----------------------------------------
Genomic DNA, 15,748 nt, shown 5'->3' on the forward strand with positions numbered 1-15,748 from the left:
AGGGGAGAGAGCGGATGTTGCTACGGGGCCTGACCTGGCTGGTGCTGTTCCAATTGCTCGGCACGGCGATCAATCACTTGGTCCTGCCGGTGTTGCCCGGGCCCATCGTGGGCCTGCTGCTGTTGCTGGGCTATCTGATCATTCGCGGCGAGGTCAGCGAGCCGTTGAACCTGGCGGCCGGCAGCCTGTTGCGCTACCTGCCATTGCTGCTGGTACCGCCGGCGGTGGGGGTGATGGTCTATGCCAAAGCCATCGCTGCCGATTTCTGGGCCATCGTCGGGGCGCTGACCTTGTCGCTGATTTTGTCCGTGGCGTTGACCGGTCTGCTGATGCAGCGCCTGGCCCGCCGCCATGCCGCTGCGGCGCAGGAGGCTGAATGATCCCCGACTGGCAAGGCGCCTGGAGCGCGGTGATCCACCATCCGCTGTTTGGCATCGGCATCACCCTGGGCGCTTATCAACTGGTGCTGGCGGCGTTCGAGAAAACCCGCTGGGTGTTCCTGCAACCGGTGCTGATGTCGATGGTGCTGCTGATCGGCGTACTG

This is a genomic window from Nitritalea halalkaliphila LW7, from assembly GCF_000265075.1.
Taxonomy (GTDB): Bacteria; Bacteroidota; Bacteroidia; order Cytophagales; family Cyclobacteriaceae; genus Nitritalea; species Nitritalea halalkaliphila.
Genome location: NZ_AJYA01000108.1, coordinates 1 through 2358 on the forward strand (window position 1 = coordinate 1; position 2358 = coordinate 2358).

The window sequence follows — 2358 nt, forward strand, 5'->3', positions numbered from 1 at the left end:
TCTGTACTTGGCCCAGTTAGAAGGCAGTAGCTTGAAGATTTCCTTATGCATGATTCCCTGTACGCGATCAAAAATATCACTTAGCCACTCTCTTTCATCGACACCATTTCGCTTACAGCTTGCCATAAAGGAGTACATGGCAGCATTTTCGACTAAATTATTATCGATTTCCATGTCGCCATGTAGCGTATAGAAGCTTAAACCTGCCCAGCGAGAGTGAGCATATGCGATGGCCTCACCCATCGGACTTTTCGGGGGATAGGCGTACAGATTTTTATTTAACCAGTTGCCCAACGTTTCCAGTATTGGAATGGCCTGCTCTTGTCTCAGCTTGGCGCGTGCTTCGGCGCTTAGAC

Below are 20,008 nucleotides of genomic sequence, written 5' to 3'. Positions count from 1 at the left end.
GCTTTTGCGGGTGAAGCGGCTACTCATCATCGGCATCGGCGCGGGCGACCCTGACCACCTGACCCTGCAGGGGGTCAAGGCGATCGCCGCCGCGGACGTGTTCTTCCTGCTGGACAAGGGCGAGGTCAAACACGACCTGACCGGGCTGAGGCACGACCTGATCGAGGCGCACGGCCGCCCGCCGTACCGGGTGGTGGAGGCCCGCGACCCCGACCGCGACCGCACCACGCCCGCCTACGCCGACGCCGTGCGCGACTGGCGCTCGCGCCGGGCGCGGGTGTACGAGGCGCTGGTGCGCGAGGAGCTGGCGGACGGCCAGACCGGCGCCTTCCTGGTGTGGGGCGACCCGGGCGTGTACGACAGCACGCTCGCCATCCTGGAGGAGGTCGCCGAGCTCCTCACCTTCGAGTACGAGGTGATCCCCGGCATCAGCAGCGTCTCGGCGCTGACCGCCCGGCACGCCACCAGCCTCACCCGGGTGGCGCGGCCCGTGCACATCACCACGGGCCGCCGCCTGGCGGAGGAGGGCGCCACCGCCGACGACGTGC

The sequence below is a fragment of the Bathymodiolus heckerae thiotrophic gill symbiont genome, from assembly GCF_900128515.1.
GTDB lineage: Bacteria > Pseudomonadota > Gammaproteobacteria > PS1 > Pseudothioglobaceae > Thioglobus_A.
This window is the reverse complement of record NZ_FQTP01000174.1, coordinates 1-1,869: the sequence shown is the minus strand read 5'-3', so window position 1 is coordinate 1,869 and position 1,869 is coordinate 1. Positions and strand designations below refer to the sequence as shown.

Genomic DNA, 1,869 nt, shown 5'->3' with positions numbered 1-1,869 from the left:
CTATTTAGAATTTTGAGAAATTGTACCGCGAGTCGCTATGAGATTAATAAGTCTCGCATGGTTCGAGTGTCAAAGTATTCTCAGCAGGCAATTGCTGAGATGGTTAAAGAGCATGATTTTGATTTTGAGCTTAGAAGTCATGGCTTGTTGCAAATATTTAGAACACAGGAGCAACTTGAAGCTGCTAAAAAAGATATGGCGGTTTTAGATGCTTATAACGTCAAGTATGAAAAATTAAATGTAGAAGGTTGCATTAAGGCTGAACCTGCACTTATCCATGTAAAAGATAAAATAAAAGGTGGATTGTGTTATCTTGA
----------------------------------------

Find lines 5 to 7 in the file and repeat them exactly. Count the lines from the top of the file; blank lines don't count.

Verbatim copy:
Genome location: NZ_AJYA01000108.1, coordinates 1 through 2358 on the forward strand (window position 1 = coordinate 1; position 2358 = coordinate 2358).

The window sequence follows — 2358 nt, forward strand, 5'->3', positions numbered from 1 at the left end:
TCTGTACTTGGCCCAGTTAGAAGGCAGTAGCTTGAAGATTTCCTTATGCATGATTCCCTGTACGCGATCAAAAATATCACTTAGCCACTCTCTTTCATCGACACCATTTCGCTTACAGCTTGCCATAAAGGAGTACATGGCAGCATTTTCGACTAAATTATTATCGATTTCCATGTCGCCATGTAGCGTATAGAAGCTTAAACCTGCCCAGCGAGAGTGAGCATATGCGATGGCCTCACCCATCGGACTTTTCGGGGGATAGGCGTACAGATTTTTATTTAACCAGTTGCCCAACGTTTCCAGTATTGGAATGGCCTGCTCTTGTCTCAGCTTGGCGCGTGCTTCGGCGCTTAGAC